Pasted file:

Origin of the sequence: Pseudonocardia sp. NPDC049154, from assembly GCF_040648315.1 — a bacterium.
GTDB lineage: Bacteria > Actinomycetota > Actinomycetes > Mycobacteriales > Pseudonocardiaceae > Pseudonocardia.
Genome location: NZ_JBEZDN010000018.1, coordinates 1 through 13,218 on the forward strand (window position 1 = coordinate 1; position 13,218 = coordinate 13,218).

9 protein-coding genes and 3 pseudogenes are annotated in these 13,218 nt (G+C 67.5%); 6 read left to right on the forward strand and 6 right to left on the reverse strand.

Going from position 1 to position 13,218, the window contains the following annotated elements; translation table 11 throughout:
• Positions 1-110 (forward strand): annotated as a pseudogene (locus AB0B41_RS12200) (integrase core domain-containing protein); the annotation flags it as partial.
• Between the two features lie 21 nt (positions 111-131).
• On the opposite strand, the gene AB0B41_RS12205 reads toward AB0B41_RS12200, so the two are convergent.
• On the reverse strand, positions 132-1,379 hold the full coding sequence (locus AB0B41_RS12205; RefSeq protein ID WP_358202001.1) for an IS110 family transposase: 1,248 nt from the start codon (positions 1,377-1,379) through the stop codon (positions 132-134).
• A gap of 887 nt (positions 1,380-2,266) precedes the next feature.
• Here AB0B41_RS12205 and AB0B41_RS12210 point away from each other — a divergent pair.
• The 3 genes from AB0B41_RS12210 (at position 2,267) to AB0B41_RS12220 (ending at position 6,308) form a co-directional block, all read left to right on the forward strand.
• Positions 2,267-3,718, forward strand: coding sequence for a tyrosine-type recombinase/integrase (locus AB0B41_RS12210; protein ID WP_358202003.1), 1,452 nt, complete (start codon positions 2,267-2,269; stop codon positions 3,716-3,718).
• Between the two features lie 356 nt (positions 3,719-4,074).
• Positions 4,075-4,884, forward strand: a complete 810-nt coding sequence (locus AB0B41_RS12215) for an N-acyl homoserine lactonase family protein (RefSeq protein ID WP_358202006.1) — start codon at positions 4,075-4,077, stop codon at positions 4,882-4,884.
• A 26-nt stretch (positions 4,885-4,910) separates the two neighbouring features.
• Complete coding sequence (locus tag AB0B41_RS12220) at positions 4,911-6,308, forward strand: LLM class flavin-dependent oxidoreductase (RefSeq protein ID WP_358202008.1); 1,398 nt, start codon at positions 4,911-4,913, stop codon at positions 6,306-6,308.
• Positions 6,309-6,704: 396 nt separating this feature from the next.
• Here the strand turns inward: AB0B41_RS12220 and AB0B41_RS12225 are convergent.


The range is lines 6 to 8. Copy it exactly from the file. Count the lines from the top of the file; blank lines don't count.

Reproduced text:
• Positions 1-110 (forward strand): annotated as a pseudogene (locus AB0B41_RS12200) (integrase core domain-containing protein); the annotation flags it as partial.
• Between the two features lie 21 nt (positions 111-131).
• On the opposite strand, the gene AB0B41_RS12205 reads toward AB0B41_RS12200, so the two are convergent.